how to use derivative of function using gradient?

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hi, im a student trying to solve a mathematical problem using MATLAB, the code consists ODE's (ordinary differential equations). the code is using a numerical analysis in order to solve all the ODE's simoultenously. One of the ODE's using a derivative of a parameter called "par". the parameter's value is changing along z axis (the problem defined only for z axis). this is the line:
dydz(1) = -(gradient(par,z))*(y(1)/par);
unfortenately when i display all the values of "par" using: disp(par); i get a lot of different numbers as expected. but when i use disp(gradient(par,z)); i get only zero's 0.
what am i doing wrong? is gradient function gets the gradient of a single point each time and returns zero? how do i fix this?
Thanks !
  1 Comment
Gal Shaked
Gal Shaked on 21 Sep 2022
i attached the code, i erased many lines so you can focus on the relevant lines.
the problem is in line: dydz(1) = -(gradient(dens_mix,z))*(y(1)/dens_mix);
while the parameter is from: dens_mix= partial_dens(1)+partial_dens(2)+partial_dens(3)+partial_dens(4);
partial_dens = [0 0 0 0 ];
for i = 1:length(partial_dens)
partial_dens(i) = (partial_press(i)*molecular_weights(i))/(Rconstant*y(11));
the parameters y(11) and partial_press(i) -values are changing along z axis while the others are constants

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Answers (2)

Torsten on 21 Sep 2022
Edited: Torsten on 21 Sep 2022
Add the variable "dens_mix" as an algebraic equation to your system (e.g. as y(13)):
dydz(13) = y(13) - (partial_dens(1)+partial_dens(2)+partial_dens(3)+partial_dens(4));
and supply the mass matrix of your ODE system as
function M = Mass(t,y)
M = eye(13);
M(13,13) = 0;
M(1,13) = y(1)/y(13);
If follows that in the vector dydz that you prescribe in ODEBVP, you have to set
dydz(1) = 0
If you don't use an ODE integrator (like ODE45 or ODE15S), but a BVP solver (like BVP4C), come back here. In this case, a different solution will be necessary.
Gal Shaked
Gal Shaked on 26 Sep 2022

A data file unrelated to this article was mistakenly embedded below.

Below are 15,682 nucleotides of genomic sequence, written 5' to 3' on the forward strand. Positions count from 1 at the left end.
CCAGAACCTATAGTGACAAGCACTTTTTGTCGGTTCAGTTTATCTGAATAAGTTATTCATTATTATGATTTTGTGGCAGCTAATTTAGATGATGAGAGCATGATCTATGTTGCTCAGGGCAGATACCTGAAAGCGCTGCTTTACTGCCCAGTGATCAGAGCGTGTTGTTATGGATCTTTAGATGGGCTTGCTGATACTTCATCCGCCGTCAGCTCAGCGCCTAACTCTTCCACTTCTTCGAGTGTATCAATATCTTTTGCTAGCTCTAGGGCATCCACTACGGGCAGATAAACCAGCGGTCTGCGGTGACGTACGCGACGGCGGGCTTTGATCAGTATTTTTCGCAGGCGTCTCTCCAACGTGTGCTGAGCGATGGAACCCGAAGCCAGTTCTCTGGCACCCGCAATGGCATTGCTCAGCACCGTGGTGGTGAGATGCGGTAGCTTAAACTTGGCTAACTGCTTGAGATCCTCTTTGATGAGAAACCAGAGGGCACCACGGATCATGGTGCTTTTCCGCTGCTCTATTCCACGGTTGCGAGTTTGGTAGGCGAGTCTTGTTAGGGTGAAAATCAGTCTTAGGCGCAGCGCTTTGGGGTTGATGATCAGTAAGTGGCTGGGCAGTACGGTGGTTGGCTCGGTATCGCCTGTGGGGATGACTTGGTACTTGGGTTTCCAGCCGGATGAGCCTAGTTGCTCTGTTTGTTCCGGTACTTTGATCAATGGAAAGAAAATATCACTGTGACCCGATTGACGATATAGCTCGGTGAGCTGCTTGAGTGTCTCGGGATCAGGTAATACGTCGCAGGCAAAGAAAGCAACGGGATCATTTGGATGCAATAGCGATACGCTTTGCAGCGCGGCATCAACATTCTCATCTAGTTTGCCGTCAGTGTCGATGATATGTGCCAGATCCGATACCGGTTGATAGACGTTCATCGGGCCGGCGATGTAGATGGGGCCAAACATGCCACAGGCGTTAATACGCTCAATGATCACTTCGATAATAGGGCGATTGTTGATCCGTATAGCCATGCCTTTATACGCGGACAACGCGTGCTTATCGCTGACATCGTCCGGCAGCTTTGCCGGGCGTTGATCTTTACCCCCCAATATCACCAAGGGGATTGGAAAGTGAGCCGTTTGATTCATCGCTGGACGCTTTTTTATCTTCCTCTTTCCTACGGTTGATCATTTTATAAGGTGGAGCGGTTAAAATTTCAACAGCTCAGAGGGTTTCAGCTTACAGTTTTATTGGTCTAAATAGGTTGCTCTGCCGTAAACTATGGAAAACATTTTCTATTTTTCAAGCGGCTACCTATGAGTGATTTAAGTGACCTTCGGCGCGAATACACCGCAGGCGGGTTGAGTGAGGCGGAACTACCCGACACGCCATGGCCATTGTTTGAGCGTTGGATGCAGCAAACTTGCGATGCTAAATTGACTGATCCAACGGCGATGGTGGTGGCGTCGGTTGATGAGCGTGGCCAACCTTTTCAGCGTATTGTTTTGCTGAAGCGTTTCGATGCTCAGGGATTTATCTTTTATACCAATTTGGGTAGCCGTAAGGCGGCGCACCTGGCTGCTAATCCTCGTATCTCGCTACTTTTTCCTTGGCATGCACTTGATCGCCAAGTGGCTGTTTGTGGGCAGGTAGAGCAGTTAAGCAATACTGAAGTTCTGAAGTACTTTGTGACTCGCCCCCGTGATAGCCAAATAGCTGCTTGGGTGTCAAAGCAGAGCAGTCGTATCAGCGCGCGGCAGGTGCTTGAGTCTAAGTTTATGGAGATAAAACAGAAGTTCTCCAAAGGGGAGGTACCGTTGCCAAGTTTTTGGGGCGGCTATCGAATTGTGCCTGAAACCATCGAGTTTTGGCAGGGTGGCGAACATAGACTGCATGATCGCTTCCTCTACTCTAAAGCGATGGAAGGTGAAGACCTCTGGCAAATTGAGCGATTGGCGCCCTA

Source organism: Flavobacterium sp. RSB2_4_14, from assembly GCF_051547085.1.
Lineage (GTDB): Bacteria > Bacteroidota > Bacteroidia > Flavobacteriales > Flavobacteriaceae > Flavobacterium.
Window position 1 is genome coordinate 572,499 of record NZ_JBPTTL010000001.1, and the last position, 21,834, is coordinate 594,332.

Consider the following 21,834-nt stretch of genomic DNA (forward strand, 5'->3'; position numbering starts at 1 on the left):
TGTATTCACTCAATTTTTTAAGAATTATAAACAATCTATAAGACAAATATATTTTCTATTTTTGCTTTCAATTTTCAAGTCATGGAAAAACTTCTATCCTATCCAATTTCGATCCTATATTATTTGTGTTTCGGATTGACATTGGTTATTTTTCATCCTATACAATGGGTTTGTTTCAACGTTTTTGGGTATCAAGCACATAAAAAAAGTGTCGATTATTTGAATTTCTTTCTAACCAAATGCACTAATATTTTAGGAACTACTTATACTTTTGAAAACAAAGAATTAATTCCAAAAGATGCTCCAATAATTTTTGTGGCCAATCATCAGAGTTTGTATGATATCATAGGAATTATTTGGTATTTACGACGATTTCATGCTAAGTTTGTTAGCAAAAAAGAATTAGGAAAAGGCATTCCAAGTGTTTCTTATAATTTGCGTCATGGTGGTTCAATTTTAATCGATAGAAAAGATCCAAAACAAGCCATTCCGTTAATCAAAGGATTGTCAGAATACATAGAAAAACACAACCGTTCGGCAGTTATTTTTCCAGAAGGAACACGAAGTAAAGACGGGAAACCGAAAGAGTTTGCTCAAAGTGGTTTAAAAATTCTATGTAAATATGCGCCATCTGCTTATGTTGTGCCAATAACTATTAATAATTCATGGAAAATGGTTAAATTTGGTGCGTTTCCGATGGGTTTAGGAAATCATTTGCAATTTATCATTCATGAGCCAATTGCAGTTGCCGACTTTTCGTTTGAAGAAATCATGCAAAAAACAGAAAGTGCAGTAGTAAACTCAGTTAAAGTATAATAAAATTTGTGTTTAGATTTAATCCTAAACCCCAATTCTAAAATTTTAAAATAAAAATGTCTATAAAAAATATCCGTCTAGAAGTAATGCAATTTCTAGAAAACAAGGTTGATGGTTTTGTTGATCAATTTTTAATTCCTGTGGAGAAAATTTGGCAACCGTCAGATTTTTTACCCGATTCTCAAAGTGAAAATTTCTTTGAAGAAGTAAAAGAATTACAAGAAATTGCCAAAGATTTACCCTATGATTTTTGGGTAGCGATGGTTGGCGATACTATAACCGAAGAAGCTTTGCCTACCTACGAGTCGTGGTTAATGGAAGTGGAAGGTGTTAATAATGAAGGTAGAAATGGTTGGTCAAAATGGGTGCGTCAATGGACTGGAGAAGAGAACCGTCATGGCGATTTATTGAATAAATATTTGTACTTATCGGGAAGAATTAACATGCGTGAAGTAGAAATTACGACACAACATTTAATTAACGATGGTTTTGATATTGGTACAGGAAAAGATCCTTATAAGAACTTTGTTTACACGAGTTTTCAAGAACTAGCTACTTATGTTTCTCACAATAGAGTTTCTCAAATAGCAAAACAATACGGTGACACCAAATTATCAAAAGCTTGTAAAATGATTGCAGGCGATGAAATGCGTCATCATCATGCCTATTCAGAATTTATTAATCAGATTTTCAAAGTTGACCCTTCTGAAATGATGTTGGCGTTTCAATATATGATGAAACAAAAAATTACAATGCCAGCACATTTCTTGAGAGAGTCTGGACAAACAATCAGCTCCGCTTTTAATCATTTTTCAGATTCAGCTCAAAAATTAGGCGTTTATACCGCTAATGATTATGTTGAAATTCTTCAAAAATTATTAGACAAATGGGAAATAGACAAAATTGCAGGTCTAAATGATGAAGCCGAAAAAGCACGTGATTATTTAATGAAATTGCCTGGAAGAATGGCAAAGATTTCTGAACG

Edited: Gal Shaked on 26 Sep 2022
no, i wrote dydz(13). it came frmo overall mass balance:
(rho means density- dens_mix), and u is y(1) and rho is y(13)
after differentiation we get: - that equation definens dydz(1) equation and dydz(13) equation.
how do i use that toolbox in order to define dens_mix as a function? it's value is changing each time the code is actually trying to solve the ODE system, and it is just a sum of 4 parameters:
dens_mix= partial_dens(1)+partial_dens(2)+partial_dens(3)+partial_dens(4)
and thank again, really appreciate that.

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Torsten on 26 Sep 2022
Edited: Torsten on 26 Sep 2022
Forget about y(13) and use
dydz(2) = y(3); %Specific mass balance (CH4)
dydz(3) = ((y(1)*y(3))+(dens_cat_weighted*r_CH4))/(D_m+D_l); %Specific mass balance (CH4)
dydz(4) = y(5); %Specific mass balance(H2O)
dydz(5) = ((y(1)*y(5))+(dens_cat_weighted*r_H2O))/(D_m+D_l); %Specific mass balance(H2O)
dydz(6) = y(7); %Specific mass balance(CO2)
dydz(7) = ((y(1)*y(7))+(dens_cat_weighted*r_CO2))/(D_m+D_l); %Specific mass balance(CO2)
dydz(8) = y(9); %Specific mass balance (H2)
dydz(9) = ((y(1)*y(9))+(dens_cat_weighted*r_H2))/(D_m+D_l); %Specific mass balance(H2)
dydz(10) = -(1/1000)*(((dyn_visc_mix/K_DPC)*y(1))+((dens_mix/K_nDC)*(y(1)^2))); % Momentum balance
dydz(11) = y(12); %energy balance (temprature)
dydz(12) = ((enthalpy*r*dens_cat_weighted*1000) - (flux/H) + (specific_heat*dens_mix*y(1)*y(12)))/(k_m); %energy balance
d_dens_mix_dz = (dydz(10)*y(11)-y(10)*dydz(11))/(Rconstant*y(11)^2)*(...
dydz(1) = -d_dens_mix_dz*(y(1)/dens_mix); %Overall mass balance
You might want to check the derivative using symbolic computation:
syms z y10(z) y11(z) y2(z) y4(z) y6(z) y8(z) M1 M2 M3 M4 Rconstant
dens_mix = y10/(Rconstant*y11)*(M1*y2+M2*y4+M3*y6+M4*y8)/(y2+y4+y6+y8);
d_dens_mix_dz = simplify(diff(dens_mix,z))
d_dens_mix_dz(z) = 
Gal Shaked
Gal Shaked on 28 Sep 2022
  1. ok ill try this
  2. ok got it
  3. yes sorry, i mean i used what you wrote and the code didnt respond for a while until i got an error: "Unable to solve the collocation equations -- a singular Jacobian encountered."
thanks again

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